2) Reaffirm things will be okay, work wise. Don't give them one more thing to worry about. Push deadlines, if you can
3) Keep it confidential
Employers have helped me thru problems from death of a loved one to divorce to surgery to cancer. One manager stands out--he listened without giving advice, helped me create solutions, modified my schedule, and provided a way for me to get additional training.
Risks of Involvement
It's fantastic when we're able to be a positive force in our employee's lives, but becoming too closely involved comes with risks. Being too friendly with one employee could give others on your team the impression of favoritism or unfairness. It may also be more challenging to enforce performance and behavior standards when the line between friend and boss is blurred.
Absolutely there are risks. Good luck trying to be a therapist and also a boss. Boundaries are important, but we can still build authentic and meaningful relationships.
Yep. The most common risk is forcing managers with no EQ to act. This is an area where the intuition of good managers plays a critical role.
Yes. Certain boundaries can't be uncrossed once crossed. It's important that your employees know that they are supported, but at the end of the day you share a working relationship. There aren't always easy answers when discerning where the boundary lay.
Heck yes there are risks if mgmt gets too involved in employees’ personal affairs. It's hard to put intimacy aside once it's been established. An emp may want mgr's support when a parent dies, but they may not want to share about their own medical condition, for ex.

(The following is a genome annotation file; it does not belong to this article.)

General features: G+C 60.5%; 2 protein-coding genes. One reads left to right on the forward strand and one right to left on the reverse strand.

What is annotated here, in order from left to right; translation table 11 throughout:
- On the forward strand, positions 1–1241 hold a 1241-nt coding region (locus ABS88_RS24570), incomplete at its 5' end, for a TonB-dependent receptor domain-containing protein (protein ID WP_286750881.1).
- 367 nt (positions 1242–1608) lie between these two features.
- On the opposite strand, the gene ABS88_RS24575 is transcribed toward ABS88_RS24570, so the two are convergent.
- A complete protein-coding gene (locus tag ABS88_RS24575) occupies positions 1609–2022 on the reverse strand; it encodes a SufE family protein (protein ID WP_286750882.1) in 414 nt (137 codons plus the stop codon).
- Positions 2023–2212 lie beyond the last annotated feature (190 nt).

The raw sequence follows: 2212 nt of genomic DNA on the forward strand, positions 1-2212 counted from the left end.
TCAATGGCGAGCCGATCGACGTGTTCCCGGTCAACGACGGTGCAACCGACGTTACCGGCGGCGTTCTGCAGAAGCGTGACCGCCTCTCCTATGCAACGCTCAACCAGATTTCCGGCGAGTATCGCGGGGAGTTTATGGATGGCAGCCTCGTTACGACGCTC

Holding the Line
Our employees' challenges at home will inevitably affect their work life, but they're no excuse for not doing the job well. Managers must find the right balance between empathy and accountability; it's not always clear. Regardless, it's vital to document performance, coaching, and discussions with employees if needed for further personnel actions.
We need to demonstrate grace and love to this employee and guide them toward a positive resolution. We must also let them know the behavior can't continue, as it is not fair to the team or business. Give them a good chance to heal, but don't let a wound fester.
Carefully, keep it on a short leash. Personal problems can't become the default explanation to poor performance. Care & support must be offered; if the problem isn't fixable by the employer and performance degrades, hard decisions have to be considered.